One of the most challenging areas of wheelchair seating is achieving and maintaining the head in a neutral and upright position. Many times, we assess, provide optimal seating, and still the client continues to stare at their lap. Before going to the closet to pick out a solution, we need to know what is causing the issue.
In this Blog, we will explore general intervention strategies – things to try long before grabbing a specific head support.
Quite a variety of head supports are available to meet individual needs. These head supports have unique features designed to match specific requirements.
This is a really good introduction to the Ultra head support. The Ultra can include an occipital pad, suboccipital pad, and lateral pads. Each are very adjustable to match an individual’s needs..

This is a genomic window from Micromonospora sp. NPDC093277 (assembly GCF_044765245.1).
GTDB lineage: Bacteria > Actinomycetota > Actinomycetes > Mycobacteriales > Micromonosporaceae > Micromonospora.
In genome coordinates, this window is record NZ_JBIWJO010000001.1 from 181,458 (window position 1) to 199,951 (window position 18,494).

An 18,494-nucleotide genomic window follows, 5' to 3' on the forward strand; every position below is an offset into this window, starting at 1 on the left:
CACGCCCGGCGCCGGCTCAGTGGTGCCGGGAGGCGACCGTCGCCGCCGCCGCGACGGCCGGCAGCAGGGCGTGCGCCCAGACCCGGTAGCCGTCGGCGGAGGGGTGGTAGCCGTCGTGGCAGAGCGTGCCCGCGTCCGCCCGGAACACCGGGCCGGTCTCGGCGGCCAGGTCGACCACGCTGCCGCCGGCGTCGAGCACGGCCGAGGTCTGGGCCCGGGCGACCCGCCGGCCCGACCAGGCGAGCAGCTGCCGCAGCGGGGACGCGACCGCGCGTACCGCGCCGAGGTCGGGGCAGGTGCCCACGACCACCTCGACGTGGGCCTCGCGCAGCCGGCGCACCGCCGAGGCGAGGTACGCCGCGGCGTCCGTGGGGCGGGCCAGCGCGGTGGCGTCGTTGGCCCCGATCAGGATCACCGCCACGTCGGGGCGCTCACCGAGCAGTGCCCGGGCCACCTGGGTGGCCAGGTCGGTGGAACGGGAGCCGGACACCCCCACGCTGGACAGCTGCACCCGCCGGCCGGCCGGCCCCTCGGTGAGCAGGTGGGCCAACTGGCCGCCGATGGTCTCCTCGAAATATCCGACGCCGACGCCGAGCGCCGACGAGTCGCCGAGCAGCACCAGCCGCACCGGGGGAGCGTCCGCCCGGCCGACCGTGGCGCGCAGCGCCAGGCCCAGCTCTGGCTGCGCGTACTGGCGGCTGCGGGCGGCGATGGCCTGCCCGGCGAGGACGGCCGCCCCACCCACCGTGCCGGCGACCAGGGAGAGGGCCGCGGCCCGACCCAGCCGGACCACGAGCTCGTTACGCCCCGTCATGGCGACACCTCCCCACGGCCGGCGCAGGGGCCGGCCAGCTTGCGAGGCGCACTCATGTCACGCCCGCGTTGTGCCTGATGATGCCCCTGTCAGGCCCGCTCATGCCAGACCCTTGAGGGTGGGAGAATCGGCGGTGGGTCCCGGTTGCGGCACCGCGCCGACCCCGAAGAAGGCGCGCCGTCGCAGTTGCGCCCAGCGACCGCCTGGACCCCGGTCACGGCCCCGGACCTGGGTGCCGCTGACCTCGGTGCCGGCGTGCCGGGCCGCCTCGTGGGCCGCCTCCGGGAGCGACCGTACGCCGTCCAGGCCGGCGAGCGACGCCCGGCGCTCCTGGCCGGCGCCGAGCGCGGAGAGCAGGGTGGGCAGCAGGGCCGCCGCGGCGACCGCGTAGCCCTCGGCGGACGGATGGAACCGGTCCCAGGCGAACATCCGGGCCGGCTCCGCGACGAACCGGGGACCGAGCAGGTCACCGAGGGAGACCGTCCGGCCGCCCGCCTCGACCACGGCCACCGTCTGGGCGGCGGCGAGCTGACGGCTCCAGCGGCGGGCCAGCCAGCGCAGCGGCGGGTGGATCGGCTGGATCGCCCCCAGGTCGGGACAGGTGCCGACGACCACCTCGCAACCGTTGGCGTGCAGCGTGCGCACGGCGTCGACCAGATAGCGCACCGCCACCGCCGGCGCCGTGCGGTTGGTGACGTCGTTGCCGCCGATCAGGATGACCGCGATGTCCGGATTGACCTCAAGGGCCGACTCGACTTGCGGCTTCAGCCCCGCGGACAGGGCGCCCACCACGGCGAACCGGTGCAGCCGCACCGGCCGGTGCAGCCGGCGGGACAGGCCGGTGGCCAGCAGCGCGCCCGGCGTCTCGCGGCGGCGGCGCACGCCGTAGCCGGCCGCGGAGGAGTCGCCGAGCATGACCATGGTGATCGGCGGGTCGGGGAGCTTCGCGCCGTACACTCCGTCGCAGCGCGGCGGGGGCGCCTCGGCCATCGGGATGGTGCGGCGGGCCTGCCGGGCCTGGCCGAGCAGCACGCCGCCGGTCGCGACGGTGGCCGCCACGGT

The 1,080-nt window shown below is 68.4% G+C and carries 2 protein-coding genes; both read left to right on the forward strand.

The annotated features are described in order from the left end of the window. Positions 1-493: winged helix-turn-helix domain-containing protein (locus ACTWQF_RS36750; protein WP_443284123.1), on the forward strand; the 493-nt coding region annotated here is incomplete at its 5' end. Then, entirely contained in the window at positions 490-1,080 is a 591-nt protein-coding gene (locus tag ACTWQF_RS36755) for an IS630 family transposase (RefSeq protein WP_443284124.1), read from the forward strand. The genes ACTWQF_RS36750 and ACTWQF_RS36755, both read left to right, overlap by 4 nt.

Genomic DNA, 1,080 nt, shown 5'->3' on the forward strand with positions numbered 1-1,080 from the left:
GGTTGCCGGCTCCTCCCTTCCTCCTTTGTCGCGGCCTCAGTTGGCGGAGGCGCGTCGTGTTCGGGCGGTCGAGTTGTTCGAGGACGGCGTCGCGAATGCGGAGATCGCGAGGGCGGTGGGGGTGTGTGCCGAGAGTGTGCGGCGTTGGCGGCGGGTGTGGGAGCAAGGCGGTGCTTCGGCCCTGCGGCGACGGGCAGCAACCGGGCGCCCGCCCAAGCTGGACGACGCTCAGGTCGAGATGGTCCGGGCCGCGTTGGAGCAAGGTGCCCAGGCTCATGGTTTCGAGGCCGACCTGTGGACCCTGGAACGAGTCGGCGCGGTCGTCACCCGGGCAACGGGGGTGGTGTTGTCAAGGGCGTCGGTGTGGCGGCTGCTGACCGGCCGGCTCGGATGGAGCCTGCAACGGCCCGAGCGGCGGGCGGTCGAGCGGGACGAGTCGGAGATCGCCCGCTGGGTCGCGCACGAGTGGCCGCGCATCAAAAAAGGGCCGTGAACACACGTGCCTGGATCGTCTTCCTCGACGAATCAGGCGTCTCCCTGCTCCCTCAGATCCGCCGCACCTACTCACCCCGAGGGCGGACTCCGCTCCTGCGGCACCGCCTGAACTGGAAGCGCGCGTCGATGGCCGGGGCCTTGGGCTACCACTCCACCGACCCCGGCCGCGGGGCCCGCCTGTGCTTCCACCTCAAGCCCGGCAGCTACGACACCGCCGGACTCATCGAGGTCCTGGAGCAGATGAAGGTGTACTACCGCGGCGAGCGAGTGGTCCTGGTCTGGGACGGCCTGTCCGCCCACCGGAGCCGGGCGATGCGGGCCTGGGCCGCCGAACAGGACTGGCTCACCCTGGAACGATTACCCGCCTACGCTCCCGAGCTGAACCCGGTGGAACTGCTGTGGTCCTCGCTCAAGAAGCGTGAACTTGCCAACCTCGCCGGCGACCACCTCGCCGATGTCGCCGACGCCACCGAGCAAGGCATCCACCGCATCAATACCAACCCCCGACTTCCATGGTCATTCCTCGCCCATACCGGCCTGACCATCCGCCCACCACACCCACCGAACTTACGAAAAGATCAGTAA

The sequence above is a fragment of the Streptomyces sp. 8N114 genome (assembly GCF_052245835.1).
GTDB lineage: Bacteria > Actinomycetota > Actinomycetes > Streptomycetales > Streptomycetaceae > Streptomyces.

The i2i head, neck, and shoulders positioning system has a great backstory. Leslie Fitzsimmons, an Occupational Therapist in NJ, was frustrated that existing head supports were not meeting the needs of some of her clients. So, being a good therapist, she went into the back room and built one!
How to select the best cushion for your client.
The dreaded posterior pelvic tilt. The bane of seating clinics everywhere. What is it and how can we correct this issue?
As the position of the pelvis impacts the position of the trunk and subsequently the head, we need to reduce this tendency, as much as possible.
When the pelvis is rotated, one anterior superior iliac spine (ASIS) is forward of the other. As a result, the client may appear to have a leg length discrepancy as one knee may be more forward of the other.